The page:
On first glance, a new project to encourage and fund smallholders to practice agroforestry through providing them with loans and entry into the international carbon offset market, writes Carolien Samson. However, she points out, it hides major flaws.
Rabobank through its Rabo Foundation has announced that it will be offering smallholder farmers in Africa “carbon loans” to adopt sustainable and climate resilient agroforestry farming in partnership with a United Kingdom-supported NGO, FSD Africa.
As the trees and crops grow, the biomass will be measured using remote sensing and “carbon removal units” will be sold to corporates via the Rabobank trading platform, Acorn. The offsets will be used by the farmers to repay the loans while surplus could be paid out in cash or as farm inputs. The project will initially launch in Kenya, Nigeria and Tanzania and aims to reach one million farmers across the globe.
At first glance, this sounded like an innovative idea when FoodForAfrika.com’s Kobus Louwrens highlighted it on LinkedIn to me. Except it hides major flaws.
Removing carbon from the atmosphere and locking it into the soil is an important element of fighting climate change. Plants absorb carbon dioxide from the atmosphere, convert it to sugars and store it in the soil until the soil is disturbed or the plant dies, when the carbon is released back into the atmosphere. Trees absorb lots of carbon through their leaves over the course of a lifetime and has other useful purposes like protecting biodiversity and providing food and shade.
In addition, Rabobank and its partners have invested and developed a comprehensive standard for smallholder carbon offset projects which is sorely needed. So, what is not to like about a project that will see more trees planted and more carbon stored in the soil through regenerative farming practices by smallholder farmers? The intention is laudable, and I fully support the concept of assisting these vulnerable farmers in countries which are at high risk to prepare for a hotter future, but I have fundamental issues with this format.
Pressure to reach net zero
Companies and governments across the world are trying to reduce the impact of the carbon emissions of their activities in various ways. More than 3,000 companies are currently setting science-based targets to reach net zero emissions by 2050. Net zero doesn’t mean that the company won’t have any emissions, only that it would have found a way to store its emissions so that it will not reach the atmosphere.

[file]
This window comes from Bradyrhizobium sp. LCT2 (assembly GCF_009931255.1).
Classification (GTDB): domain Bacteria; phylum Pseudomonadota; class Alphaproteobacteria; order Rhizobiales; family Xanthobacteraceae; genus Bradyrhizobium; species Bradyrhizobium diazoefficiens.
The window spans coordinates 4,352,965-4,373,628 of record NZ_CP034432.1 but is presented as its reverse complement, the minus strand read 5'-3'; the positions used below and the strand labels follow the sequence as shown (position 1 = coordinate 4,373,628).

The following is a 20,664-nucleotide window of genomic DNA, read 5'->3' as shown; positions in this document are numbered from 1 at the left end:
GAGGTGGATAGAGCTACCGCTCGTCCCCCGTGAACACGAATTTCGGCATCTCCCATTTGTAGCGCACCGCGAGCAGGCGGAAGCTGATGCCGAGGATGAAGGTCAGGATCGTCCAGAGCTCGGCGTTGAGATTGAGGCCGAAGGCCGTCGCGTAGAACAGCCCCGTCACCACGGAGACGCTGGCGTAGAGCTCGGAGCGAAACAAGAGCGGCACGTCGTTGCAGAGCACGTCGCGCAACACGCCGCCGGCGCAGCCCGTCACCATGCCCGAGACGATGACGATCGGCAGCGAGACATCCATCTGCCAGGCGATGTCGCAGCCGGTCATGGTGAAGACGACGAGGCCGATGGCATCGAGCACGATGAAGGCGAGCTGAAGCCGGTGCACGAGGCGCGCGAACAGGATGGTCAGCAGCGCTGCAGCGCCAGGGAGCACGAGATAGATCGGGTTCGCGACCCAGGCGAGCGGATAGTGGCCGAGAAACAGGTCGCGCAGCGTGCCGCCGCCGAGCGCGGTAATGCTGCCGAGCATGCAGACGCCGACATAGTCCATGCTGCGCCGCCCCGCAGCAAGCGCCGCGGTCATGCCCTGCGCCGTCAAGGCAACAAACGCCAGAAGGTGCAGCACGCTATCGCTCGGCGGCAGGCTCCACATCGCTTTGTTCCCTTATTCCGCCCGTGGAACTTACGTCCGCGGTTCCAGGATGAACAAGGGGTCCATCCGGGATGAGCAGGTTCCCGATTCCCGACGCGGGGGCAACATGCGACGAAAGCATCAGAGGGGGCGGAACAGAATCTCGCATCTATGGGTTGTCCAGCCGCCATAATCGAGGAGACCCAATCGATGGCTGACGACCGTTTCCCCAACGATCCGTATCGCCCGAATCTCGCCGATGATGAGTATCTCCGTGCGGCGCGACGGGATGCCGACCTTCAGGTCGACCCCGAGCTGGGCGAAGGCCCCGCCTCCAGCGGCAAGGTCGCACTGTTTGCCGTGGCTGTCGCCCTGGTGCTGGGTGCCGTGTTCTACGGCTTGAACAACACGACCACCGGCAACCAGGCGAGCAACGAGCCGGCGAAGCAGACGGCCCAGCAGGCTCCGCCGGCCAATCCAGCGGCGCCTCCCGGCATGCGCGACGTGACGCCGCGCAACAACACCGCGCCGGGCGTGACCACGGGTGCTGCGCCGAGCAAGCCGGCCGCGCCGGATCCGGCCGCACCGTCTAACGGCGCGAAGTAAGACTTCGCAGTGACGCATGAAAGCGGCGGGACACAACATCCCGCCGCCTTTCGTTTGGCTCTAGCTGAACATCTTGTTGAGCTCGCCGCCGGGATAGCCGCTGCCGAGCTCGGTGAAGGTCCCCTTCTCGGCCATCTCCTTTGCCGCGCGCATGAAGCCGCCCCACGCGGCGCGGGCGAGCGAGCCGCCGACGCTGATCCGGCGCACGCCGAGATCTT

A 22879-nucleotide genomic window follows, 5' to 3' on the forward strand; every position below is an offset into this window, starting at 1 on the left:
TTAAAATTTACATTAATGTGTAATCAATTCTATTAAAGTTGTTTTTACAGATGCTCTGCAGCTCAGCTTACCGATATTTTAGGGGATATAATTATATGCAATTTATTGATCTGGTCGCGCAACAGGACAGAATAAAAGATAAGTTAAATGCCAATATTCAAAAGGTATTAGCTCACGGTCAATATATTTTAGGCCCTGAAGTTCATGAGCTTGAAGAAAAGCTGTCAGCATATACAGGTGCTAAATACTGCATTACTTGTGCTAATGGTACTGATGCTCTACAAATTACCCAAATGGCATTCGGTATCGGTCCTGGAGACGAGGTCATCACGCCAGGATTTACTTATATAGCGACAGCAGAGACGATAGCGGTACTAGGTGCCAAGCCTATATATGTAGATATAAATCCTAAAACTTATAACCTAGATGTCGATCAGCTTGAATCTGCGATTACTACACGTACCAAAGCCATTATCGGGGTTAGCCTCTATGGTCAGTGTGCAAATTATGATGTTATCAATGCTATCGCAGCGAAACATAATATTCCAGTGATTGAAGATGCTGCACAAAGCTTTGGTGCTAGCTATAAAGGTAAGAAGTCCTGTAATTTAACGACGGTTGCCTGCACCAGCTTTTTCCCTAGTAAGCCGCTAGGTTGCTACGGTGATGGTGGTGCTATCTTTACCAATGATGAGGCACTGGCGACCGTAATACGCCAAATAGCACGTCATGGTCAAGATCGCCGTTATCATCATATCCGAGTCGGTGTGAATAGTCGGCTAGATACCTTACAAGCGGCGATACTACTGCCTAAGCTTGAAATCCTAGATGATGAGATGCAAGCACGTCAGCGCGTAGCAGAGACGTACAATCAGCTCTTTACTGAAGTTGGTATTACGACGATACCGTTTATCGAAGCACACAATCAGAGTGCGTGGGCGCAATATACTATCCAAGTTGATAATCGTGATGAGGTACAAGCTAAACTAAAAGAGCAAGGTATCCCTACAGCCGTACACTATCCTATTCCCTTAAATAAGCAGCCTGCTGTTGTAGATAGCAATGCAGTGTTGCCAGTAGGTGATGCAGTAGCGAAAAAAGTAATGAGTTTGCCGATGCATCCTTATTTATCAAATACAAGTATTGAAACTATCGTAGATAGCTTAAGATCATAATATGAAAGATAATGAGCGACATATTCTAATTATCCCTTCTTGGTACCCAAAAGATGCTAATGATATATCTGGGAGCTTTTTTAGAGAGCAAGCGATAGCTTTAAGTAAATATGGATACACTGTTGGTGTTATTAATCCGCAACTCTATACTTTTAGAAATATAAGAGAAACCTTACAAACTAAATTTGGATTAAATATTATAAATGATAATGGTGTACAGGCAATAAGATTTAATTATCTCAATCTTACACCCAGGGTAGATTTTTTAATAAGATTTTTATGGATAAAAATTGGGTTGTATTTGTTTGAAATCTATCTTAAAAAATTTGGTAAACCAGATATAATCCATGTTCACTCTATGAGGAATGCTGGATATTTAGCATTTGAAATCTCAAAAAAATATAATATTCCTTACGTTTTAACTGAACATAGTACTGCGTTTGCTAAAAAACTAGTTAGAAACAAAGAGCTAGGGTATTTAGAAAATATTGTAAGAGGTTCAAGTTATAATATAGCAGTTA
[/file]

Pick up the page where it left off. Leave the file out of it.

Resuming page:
Countries like the United Kingdom have developed legislation which compels the country to reach net zero. First prize would be for companies to reduce their own emissions to zero, but some industries will find this virtually impossible to do or will take a long time to reach it. Therefore, they are allowed to offset some of their emissions by paying someone else who has the ability to store on their behalf.
To qualify as an offset the carbon must be stored permanently, there must be no leakage and the project must be additional to existing plans. The agroforestry projects proposed by Rabobank clearly meets the definition of additionality as they would not be occurring if it were not for the carbon offsets.
Leakage is always difficult to decide in agriculture and in this case defined by the fact that no grazing or food production activities will be moved elsewhere. Soil carbon by definition is never permanent. The project gets around this fact by clearly stating that their aim is to store the carbon for 20 years and then rename the offsets to “carbon removal units”. In practice this means that corporates that buy these would have to replace them in 20 years’ time, although this is mentioned nowhere in the documentation.
Who bears the risks?
This gets me to my first issue with the project. Smallholder farmer are being compelled to take up loan finance so that they can sequester carbon which allows large corporates to avoid reducing their emissions. In addition, the smallholder farmer is expected to carry both price and production risk until the trees reach a point where carbon can be sold.